The performance of a turbo‐scramjet could be further enhanced by the addition of a detonation combustion augmenter for the supersonic flight regime. This is because the efficiency of the jet engines that powers today’s military vehicles has approached its limit. But detonation combustion offers the needed performance improvement, resulting in a more efficient propulsion system that could extend vehicle range, cut fuel costs and reduce emissions. Engineers at GE Global Research, for example, have designed and built an eight‐combustor version of a pulse detonation engine (PDE) and integrated it with a conventional turbine. This development effort is needed to understand how to integrate a PDE in a real gas turbine engine.
Having an efficient detonation engine‐turbine‐scramjet, by integrating a rocket would allow a spaceplane to take off from a runway, gain the necessary speed and altitude still in the air‐breathing mode, and then make the final climb and acceleration to Mach‐25 orbital velocity in the rocket mode. This would result in a single‐stage to orbit spaceplane, one that would carry significantly less oxidizer than conventional two‐stage rockets.
Aerojet also made progress on advancing scramjet technology in 2010. Under contract with the U.S. Air Force Research Laboratory (AFRL), the company completed ground testing of a scramjet combustor, demonstrating a new thermal management technique. Called core burning, it forces the combustion flames away from engine surfaces, thereby reducing overall heat load. According to Aerojet’s patent by Melvin Bulman, with core burning “a pilot for a scramjet provides a flame front whose arrival at the wall of the scramjet combustor is delayed thereby reducing combustor heat load. By combining in‐stream injection of fuel with an interior pilot and a lean (fuel‐poor) outer annulus, the bulk of combustion is confined to the scramjet combustor center. One such pilot is for a two dimensional scramjet effective to propel a vehicle. This pilot includes a plurality of spaced apart struts separated by ducts and a strut pilot contained within each strut. A second such pilot is for an axisymmetric scramjet engine has, in sequence and in fluid communication, an air intake, an open bore scramjet isolator and a scramjet combustor.”
Aerojet’s engineers expect that core burning will require less fuel to cool the engine, enabling scramjets to have more thermal margin and to fly faster than with conventional thermal management. During the tests, the engine operated robustly at simulated Mach 3 to 5 flight conditions and at various simulated altitudes and fuel injection settings. An Air Force‐provided video camera recorded views of the combustion process clearly showing the flame holding and flame propagation processes occurring from the combustor center, thereby proving the core burning concept.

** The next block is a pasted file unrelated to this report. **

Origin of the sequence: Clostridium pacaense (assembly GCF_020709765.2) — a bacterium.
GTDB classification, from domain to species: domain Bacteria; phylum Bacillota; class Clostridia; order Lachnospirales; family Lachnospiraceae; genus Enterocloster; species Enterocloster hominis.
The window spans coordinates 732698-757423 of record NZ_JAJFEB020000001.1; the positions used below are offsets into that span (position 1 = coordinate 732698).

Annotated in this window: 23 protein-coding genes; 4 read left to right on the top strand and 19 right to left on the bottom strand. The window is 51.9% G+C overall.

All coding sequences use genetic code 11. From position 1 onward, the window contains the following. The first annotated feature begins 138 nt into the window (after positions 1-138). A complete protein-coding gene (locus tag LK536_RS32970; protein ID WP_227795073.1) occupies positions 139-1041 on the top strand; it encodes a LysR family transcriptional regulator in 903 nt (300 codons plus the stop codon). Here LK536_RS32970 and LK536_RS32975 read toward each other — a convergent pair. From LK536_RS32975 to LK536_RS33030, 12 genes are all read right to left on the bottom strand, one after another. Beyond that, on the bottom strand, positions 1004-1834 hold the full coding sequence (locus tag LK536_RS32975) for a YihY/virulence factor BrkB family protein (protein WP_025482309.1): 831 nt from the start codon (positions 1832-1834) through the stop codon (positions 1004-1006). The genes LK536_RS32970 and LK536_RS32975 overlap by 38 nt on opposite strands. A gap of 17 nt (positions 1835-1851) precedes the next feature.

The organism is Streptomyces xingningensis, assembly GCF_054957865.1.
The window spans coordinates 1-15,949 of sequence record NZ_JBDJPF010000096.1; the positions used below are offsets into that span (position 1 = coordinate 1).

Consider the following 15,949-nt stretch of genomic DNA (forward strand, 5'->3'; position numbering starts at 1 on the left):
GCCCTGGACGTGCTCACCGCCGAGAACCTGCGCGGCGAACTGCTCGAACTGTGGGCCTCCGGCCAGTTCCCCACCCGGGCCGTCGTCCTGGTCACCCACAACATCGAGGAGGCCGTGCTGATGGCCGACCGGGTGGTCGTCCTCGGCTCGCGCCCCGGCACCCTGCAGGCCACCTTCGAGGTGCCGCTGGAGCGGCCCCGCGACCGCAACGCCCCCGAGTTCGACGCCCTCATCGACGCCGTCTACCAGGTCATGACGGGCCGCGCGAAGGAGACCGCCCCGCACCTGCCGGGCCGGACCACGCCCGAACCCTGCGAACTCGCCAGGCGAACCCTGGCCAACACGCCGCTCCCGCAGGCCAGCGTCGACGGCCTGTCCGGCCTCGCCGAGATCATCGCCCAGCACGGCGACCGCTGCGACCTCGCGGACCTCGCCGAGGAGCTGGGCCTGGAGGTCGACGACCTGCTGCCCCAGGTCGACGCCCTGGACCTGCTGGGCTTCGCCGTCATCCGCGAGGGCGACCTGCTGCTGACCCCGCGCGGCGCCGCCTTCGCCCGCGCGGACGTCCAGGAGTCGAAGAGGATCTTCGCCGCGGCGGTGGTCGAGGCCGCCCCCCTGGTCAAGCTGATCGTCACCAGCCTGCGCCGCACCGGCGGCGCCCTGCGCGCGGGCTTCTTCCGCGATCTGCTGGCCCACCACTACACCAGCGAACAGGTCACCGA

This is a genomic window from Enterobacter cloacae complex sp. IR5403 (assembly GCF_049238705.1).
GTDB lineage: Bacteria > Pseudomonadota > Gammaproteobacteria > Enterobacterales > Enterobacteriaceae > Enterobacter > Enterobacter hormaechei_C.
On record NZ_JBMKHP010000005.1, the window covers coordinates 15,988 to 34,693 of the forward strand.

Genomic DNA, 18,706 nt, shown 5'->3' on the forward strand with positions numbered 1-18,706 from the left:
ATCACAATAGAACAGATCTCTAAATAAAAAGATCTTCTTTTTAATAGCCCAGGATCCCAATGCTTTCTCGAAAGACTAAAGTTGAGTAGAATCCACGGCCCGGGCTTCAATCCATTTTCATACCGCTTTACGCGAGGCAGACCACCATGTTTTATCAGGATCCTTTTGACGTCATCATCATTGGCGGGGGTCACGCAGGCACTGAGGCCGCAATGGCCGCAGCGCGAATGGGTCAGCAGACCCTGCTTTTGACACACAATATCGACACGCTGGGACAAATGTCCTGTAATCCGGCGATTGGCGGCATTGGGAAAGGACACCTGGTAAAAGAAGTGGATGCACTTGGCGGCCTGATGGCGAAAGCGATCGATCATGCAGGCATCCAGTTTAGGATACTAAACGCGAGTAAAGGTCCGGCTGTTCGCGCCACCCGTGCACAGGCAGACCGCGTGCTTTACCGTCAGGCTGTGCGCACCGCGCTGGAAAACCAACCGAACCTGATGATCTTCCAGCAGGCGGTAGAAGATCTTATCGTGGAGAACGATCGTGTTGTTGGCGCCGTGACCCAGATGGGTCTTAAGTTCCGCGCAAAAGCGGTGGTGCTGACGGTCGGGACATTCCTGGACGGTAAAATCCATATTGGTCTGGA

Aerojet’s core burning technology overcomes the long‐standing challenge of flight speed limiting thermal loads in the combustor. This thermal management technique will be crucial as the Air Force looks to progress from “laboratory” engine scales to those of operational sizes for long‐range, time‐critical missiles and high‐speed military aircraft.
In 2010 Pratt & Whitney Rocketdyne and Lockheed Martin also completed preliminary design of an actively cooled Dual Mode Ramjet combustor in support of the DARPA funded Mode Transition (MoTr) Demonstrator Program. This program seeks to ground test a turbine‐based combined‐cycle (TBCC) engine using hydrocarbon fuel. The MoTr program will demonstrate transition from turbojet to ramjet/scramjet cycle, the critical experiment required to enable reusable, air‐breathing, hypersonic flight. MoTr leverages previous and on‐going advances in air‐breathing propulsion technology, including the Falcon Combined‐cycle Engine Technology (FaCET) and the Air Force/DARPA High Speed Turbine Engine Technology Demonstration (HiSTED) program. The MoTr program will provide valuable risk reduction for future flight test program opportunities.
Aerojet’s Supersonic Sea‐Skimming Target ramjet propulsion system successfully completed the first flight test of the Coyote High Diver supersonic target mission. The target vehicle, developed by Orbital Sciences Corporation with Aerojet’s solid‐fueled Variable Flow Ducted Rocket (VFDR) engine, was rail‐launched from the ground and boosted by a rocket motor to ramjet‐takeover speed. Under ramjet power, the system ascended to 35,000 ft and reached Mach 3.3 cruise speed. At the end of its 110 nautical‐mile‐long flight, the vehicle executed a planned 40‐degree unpowered dive to its objective.
The international community pushed forward air breathing hypersonics as well. Leading countries such as Australia, Brazil, France, Japan, and Russia made significant contributions to advance several technologies. The following paragraphs provide highlights of the progress made by other nations in 2010.
BRAZILIAN INTEREST ON HIGHSPEED
The Institute for Advanced Studies (IEAv), a research center of the Brazilian Command of Aeronautics, is developing two advanced high‐speed air‐breathing propulsion technologies.
The IEAv’s Hypersonic Aerospace Vehicle, named 14‐X (after the 14‐Bis developed by aviation pioneer Alberto Santos Dumont), initiated in 2005, is the first Brazilian project with the objective to design, develop, construct and demonstrate a Mach 10 waverider in free flight with its required scramjet technology.
The Mach 10 waverider Hypersonic Vehicle model was experimentally investigated in Brazil’s T3 Hypersonic Shock Tunnel of the Prof. Henry T. Nagamatsu Laboratory of Aerothermodynamics and Hypersonics.